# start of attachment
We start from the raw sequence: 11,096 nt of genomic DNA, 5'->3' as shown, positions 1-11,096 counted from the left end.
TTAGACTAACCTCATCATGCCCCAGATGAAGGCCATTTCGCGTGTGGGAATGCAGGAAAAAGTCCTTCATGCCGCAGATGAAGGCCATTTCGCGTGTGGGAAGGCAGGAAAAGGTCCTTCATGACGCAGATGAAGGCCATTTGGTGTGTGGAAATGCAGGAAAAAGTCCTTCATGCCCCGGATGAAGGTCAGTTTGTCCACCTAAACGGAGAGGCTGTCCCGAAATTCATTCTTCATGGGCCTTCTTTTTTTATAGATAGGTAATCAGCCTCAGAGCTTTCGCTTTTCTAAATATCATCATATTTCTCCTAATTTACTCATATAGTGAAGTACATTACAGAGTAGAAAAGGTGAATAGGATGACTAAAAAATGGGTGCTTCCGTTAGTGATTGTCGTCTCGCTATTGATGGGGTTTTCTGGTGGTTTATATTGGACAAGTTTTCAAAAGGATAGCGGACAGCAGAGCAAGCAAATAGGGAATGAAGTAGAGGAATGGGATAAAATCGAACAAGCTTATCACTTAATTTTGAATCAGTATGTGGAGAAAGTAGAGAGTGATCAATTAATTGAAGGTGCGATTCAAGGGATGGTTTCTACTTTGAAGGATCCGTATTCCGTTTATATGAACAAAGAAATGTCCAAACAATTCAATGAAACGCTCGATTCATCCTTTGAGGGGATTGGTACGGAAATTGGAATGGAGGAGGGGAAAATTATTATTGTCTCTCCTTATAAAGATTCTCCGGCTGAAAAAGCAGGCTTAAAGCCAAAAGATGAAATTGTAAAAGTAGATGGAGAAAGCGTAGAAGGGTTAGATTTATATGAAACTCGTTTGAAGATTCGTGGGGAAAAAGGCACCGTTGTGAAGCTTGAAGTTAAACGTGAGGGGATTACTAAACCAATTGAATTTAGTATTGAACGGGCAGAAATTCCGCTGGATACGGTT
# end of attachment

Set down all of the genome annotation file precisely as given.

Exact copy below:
We start from the raw sequence: 11,096 nt of genomic DNA, 5'->3' as shown, positions 1-11,096 counted from the left end.
TTAGACTAACCTCATCATGCCCCAGATGAAGGCCATTTCGCGTGTGGGAATGCAGGAAAAAGTCCTTCATGCCGCAGATGAAGGCCATTTCGCGTGTGGGAAGGCAGGAAAAGGTCCTTCATGACGCAGATGAAGGCCATTTGGTGTGTGGAAATGCAGGAAAAAGTCCTTCATGCCCCGGATGAAGGTCAGTTTGTCCACCTAAACGGAGAGGCTGTCCCGAAATTCATTCTTCATGGGCCTTCTTTTTTTATAGATAGGTAATCAGCCTCAGAGCTTTCGCTTTTCTAAATATCATCATATTTCTCCTAATTTACTCATATAGTGAAGTACATTACAGAGTAGAAAAGGTGAATAGGATGACTAAAAAATGGGTGCTTCCGTTAGTGATTGTCGTCTCGCTATTGATGGGGTTTTCTGGTGGTTTATATTGGACAAGTTTTCAAAAGGATAGCGGACAGCAGAGCAAGCAAATAGGGAATGAAGTAGAGGAATGGGATAAAATCGAACAAGCTTATCACTTAATTTTGAATCAGTATGTGGAGAAAGTAGAGAGTGATCAATTAATTGAAGGTGCGATTCAAGGGATGGTTTCTACTTTGAAGGATCCGTATTCCGTTTATATGAACAAAGAAATGTCCAAACAATTCAATGAAACGCTCGATTCATCCTTTGAGGGGATTGGTACGGAAATTGGAATGGAGGAGGGGAAAATTATTATTGTCTCTCCTTATAAAGATTCTCCGGCTGAAAAAGCAGGCTTAAAGCCAAAAGATGAAATTGTAAAAGTAGATGGAGAAAGCGTAGAAGGGTTAGATTTATATGAAACTCGTTTGAAGATTCGTGGGGAAAAAGGCACCGTTGTGAAGCTTGAAGTTAAACGTGAGGGGATTACTAAACCAATTGAATTTAGTATTGAACGGGCAGAAATTCCGCTGGATACGGTT